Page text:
Reduction of the membrane time constant (τ membrane ) caused by increased membrane conductance allows for faster spiking. (A) For this graph, f out produced by a given value of f exc (based on simulations with HH channels; Fig. 2A, α = 1) was plotted against depolarization produced by the same value of f exc (based on simulations without HH channels; Fig. 3). The results reveal that, for a given level of depolarization, faster spiking is produced with inhibition than without (compare colored curves with solid black curve). This tendency is unaffected by the value of E anion and becomes more pronounced with greater depolarization. Yellow shading shows suprathreshold voltages. The increased spiking caused by inhibition is explained by inhibition's reduction of τmembrane (see part B); values of τmembrane for depol ≈ 20 mV are shown along right edge of graph. Indeed, if τmembrane is reduced to an intermediate value by doubling the passive leak conductance in the model neuron, an intermediate relationship between depolarization and f out is found (dashed black curve). (B) Line shows trend in τmembrane as f inh increases. Dot shows τmembrane in model neuron after doubling the passive leak conductance. (C) Comparison of power spectra with and without inhibition (blue and black lines, respectively; f inh = 80 Hz) reveals the reduced low pass filtering that occurs when τmembrane is shortened; specifically, frequencies greater than ~7 Hz are associated with higher power when the model neuron is shunted. Inset shows that decreased filtering allows faster membrane recharging between spikes, thereby allowing faster spiking. For this example, stimulus intensity was adjusted to produce equal depolarization (based on simulations without HH channels) with and without inhibition, meaning the difference in interspike interval is attributable solely to a change in τmembrane. (D) Reduction of E anion directly compromises glycine/GABAA receptor-mediated hyperpolarization. Although shunting itself is unaffected by reduction of E anion, the ability of shunting to modulate firing rate can be indirectly compromised if, because of reduced glycine/GABAA receptor-mediated hyperpolarization, average depolarization remains suprathreshold. In that case, the shunting-induced shortening of τmembrane paradoxically yields faster spiking.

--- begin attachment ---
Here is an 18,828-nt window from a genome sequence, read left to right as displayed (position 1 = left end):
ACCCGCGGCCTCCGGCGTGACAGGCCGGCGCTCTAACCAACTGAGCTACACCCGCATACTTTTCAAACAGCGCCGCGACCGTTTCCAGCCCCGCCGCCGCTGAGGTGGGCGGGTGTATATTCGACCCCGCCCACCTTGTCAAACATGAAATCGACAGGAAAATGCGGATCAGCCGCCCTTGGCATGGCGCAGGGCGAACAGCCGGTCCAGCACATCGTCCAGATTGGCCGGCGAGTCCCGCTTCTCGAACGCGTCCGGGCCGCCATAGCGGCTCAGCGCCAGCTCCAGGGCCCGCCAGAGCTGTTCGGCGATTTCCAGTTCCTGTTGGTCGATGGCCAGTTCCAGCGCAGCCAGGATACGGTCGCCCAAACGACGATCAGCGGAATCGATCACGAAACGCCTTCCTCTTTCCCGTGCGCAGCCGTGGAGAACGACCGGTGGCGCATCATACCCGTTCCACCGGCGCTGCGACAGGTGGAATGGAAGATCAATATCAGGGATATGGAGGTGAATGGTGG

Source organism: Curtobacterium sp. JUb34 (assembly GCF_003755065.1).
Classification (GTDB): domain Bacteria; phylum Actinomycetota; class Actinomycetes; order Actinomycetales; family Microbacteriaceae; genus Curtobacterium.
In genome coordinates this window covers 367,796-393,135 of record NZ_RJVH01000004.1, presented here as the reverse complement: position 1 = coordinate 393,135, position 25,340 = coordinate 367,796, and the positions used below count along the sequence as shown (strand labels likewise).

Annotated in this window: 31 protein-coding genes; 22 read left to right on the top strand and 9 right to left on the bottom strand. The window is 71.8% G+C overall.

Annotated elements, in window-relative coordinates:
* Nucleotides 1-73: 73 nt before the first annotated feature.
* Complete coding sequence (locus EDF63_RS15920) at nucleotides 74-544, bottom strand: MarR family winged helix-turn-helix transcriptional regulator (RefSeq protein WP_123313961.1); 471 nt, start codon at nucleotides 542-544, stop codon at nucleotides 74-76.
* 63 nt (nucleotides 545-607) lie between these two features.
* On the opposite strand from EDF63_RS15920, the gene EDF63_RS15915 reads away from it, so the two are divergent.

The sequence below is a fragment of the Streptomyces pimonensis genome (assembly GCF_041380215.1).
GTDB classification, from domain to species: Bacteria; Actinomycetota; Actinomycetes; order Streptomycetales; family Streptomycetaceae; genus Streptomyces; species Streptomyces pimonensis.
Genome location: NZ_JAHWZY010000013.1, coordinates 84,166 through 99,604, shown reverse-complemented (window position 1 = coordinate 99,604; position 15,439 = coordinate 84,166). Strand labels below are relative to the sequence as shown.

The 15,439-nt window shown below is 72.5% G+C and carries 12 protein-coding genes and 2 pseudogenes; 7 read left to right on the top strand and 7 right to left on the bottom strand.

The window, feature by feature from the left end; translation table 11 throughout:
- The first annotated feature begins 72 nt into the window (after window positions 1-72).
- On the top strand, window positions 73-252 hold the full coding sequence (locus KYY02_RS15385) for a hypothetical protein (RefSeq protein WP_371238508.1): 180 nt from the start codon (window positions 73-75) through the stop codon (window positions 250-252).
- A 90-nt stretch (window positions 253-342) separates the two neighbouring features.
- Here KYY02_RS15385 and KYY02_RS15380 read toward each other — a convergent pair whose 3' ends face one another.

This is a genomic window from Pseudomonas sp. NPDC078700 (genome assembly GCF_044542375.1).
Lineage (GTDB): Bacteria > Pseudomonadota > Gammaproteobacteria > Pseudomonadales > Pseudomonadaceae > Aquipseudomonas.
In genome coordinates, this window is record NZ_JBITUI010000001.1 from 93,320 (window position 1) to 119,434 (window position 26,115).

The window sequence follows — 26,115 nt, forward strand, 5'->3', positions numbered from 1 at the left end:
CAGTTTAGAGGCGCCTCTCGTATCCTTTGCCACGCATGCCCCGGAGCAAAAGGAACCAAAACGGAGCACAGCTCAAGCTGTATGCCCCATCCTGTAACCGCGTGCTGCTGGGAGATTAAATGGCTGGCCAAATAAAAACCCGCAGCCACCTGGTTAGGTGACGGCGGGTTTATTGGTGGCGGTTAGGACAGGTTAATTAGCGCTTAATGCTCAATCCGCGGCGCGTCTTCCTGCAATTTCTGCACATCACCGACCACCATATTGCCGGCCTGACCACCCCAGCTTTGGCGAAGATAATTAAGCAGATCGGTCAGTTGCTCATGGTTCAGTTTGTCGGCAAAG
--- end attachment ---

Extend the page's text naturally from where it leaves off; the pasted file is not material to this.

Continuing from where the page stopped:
Shunting can paradoxically increase firing rate

Figure 4A reveals a rather counterintuitive observation that, for the same amount of depolarization, significantly faster spiking was generated in the presence of synaptic inhibition than in its absence. This was true regardless of the value of E anion and became more evident as depolarization increased (see below). The most likely explanation for this is modulation of the membrane time constant (τmembrane), since τmembrane becomes shorter as membrane conductance increases (Fig. 4B). To test this, we increased the passive leak conductance in the model neuron to reduce τmembrane by half (open circle on Fig 4B); like inhibitory synaptic input, increasing the passive leak conductance caused f out to increase (dashed curve on Fig. 4A) compared with the original model neuron (solid black curve). Why does shortening τmembrane lead to faster spiking? When the model neuron was shunted and therefore had a short τmembrane, its power spectrum exhibited higher power at all but the lowest frequencies (blue curve in Fig. 4C) compared with the power spectrum for the unshunted neuron with a longer τmembrane (black curve). The most important consequence of this reduced filtering of high frequencies is illustrated in the inset of Figure 4C: reduced filtering allows the membrane to recharge more quickly between spikes so that higher firing rates can be achieved when the neuron is shunted than when it is not shunted.

Therefore, shunting can reduce the depolarization caused by excitatory input (Fig. 3), which reduces firing rate (Fig. 4A), but it also shortens τmembrane (Fig. 4B), which can increase firing rate (Fig. 4C inset). Both effects occur regardless of the value of E anion, but their relative importance for firing rate modulation depends on other factors. It is important to recall here that the depol-f exc curves with inhibition diverge from the depol-f exc curve without inhibition only when depolarization becomes suprathreshold or, at least, nearly suprathreshold (Fig. 4A). This indicates that that shortening τmembrane is only consequential for firing rate modulation when depolarization is suprathreshold, whereas we know from Figure 3 that shunting reduces both sub- and suprathreshold depolarization.